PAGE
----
If someone is going to cut on me, I want to make sure they are full of vim and vigor. Sharp as a fresh scalpel. And that they had a perfectly, wonderful, full night’s sleep before they go to work on me. And I don’t care if it’s for a hangnail or clogged artery. I want a full level of alertness.

Yet a new study out of Canada in the New England Journal of Medicine says sleep deprivation among cutters isn’t that big a deal. Lots of sleep. Little sleep. It really makes no difference.

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Researchers took a look at more than 38,000 surgeries and divided surgeons who did those surgeries into two groups — those that worked the night before (from midnight to 7 a.m.) and those who supposedly were tucked into bed at an early hour.

They found complication rates were small and equal for the two groups. And it didn’t matter if the surgeons were doing hard stuff or easy stuff. Nor did the age of the scalpel wielder.

But let’s hold the surgery for a second. The study has a few holes that need stitching. First off, the study did not actually look at the actual number of hours of sleep any of the surgeons got. Yet a previous study on this very topic in JAMA a few years ago showed surgeons who slept less than 6 hours had a complication rate more than triple the surgeons who had 6 hours or more.

Plus this study assumed if you worked before 7 a.m. you were automatically sleep deprived. Yet many of us start our cases at 6:45 a.m. — after a full night’s rest. So the study assumed we had to be drowsy docs when, in fact, we were not.

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The idea of a sleepy surgeon scares me to death, as does a stressed surgeon, or an angry surgeon, or a surgeon who just had a fight with a spouse. No pun intended, but you need to be sharp at all times you’re using that scalpel.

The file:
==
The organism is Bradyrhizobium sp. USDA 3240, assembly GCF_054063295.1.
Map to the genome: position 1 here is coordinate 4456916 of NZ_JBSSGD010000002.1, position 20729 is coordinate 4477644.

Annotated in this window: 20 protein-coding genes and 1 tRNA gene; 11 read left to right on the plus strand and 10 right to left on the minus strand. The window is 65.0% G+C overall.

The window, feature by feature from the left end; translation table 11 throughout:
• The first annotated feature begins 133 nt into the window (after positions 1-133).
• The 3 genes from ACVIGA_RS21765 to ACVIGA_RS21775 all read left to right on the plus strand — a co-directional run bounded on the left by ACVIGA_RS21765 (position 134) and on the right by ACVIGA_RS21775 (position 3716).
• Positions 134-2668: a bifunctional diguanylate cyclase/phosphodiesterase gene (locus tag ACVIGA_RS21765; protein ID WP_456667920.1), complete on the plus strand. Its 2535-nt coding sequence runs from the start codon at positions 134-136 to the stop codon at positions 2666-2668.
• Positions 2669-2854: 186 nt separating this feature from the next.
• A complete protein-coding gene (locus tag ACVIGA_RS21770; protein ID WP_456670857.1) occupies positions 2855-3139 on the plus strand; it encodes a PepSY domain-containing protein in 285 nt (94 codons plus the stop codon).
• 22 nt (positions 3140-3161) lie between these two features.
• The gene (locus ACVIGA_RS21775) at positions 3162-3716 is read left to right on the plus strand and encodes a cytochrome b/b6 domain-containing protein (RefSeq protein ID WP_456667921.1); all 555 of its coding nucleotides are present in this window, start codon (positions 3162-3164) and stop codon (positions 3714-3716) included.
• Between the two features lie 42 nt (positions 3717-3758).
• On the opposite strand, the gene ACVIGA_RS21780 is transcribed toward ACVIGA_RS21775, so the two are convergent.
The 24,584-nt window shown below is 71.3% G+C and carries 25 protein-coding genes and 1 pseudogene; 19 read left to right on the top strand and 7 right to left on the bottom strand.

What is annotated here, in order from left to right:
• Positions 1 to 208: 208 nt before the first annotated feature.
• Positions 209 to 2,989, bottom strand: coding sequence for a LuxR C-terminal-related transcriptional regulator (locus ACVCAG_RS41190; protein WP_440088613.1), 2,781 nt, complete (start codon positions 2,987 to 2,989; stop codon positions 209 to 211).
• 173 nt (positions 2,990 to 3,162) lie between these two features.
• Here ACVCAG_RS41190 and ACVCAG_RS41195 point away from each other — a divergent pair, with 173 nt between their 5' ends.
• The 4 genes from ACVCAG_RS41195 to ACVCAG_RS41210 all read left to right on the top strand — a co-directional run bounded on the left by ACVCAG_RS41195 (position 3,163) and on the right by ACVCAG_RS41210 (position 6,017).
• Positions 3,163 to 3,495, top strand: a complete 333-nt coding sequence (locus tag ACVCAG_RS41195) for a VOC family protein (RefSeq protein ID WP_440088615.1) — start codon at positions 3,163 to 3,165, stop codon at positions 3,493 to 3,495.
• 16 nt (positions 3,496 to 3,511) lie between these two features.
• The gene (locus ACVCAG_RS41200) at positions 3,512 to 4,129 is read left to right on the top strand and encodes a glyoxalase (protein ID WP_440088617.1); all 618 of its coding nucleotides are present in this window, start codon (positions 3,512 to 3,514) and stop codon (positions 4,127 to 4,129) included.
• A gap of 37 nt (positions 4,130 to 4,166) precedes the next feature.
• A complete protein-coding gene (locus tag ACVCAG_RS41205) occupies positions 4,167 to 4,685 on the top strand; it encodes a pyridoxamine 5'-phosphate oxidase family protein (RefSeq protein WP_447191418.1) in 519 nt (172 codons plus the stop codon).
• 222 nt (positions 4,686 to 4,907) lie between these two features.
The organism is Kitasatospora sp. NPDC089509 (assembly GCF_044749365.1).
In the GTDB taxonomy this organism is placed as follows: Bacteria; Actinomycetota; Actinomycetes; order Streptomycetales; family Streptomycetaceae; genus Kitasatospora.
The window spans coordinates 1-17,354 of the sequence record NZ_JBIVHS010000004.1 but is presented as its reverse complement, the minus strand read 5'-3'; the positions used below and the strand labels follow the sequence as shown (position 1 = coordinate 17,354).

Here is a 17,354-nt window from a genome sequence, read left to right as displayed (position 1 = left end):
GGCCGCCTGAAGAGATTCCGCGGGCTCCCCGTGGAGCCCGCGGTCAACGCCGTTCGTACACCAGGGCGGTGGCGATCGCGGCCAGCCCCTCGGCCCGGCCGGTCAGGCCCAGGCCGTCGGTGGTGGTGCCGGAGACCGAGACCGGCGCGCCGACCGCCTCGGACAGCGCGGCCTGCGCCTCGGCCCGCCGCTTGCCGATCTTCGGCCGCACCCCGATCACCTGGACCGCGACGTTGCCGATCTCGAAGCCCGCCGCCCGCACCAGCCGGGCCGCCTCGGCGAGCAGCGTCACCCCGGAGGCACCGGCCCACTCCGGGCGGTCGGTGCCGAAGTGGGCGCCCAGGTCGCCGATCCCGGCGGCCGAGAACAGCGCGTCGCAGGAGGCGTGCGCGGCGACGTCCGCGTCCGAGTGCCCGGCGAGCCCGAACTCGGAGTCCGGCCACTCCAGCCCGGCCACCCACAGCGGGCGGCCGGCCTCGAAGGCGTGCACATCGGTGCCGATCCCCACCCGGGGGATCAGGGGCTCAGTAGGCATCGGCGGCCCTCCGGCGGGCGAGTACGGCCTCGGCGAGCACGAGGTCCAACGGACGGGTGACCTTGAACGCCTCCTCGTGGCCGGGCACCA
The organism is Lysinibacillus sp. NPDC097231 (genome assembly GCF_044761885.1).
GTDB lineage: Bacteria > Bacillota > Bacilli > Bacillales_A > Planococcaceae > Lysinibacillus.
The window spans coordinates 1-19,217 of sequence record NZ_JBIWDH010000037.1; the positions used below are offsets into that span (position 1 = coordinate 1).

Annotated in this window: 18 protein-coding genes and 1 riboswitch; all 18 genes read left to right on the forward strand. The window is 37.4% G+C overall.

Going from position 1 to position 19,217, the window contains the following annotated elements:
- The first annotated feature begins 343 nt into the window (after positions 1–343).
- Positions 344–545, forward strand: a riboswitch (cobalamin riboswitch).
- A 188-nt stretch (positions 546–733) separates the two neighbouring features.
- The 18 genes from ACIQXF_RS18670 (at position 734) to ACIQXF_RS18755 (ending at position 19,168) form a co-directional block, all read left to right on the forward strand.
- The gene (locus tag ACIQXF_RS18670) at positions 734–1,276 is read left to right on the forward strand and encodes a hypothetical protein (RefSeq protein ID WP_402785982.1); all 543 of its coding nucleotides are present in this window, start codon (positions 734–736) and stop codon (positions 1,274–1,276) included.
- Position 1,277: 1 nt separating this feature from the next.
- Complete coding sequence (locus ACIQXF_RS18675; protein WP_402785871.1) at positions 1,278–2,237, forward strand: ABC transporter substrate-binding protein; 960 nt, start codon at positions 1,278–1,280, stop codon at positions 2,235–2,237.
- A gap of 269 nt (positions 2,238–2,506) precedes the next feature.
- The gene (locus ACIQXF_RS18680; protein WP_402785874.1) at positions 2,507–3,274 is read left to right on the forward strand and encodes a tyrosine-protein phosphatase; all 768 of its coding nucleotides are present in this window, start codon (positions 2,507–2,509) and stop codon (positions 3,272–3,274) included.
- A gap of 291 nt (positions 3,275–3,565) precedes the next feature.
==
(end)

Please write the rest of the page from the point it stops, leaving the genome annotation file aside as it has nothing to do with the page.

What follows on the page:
What’s the answer? I wish I knew. Canada is actually considering a law making it mandatory for a surgeon to disclose if he or she has been awake for more than “X” number of hours, and could use some shuteye. Hence, the study.

Here in the States, it’s a different story. It’s voluntary. An honor system. Don’t cut unless you’re at your best. Fortunately, the surgeons I know are excellent at self-policing. But you always worry about the one somewhere who pushes the envelope, and cuts corners.

By the way, if you look at the picture on this page, it’s me doing surgery at 2:15 a.m. in need of some serious sleep after working an endless day to that point. But that picture was taken in Iraq during a war. There simply was no choice but to work fast and with a full tank of adrenaline. And with a crackerjack staff that made sure we did things perfectly, or else we were told something wasn’t right.

Now back home, it’s a not a war. But sleep deprivation can be. We simply need to do things the right way.

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Dr. Dave Hnida is CBS4’s Medical Editor. He blogs about the latest studies and trends in the health world. Read his latest blog entries, check out his bio or follow him on Twitter @drdavehnida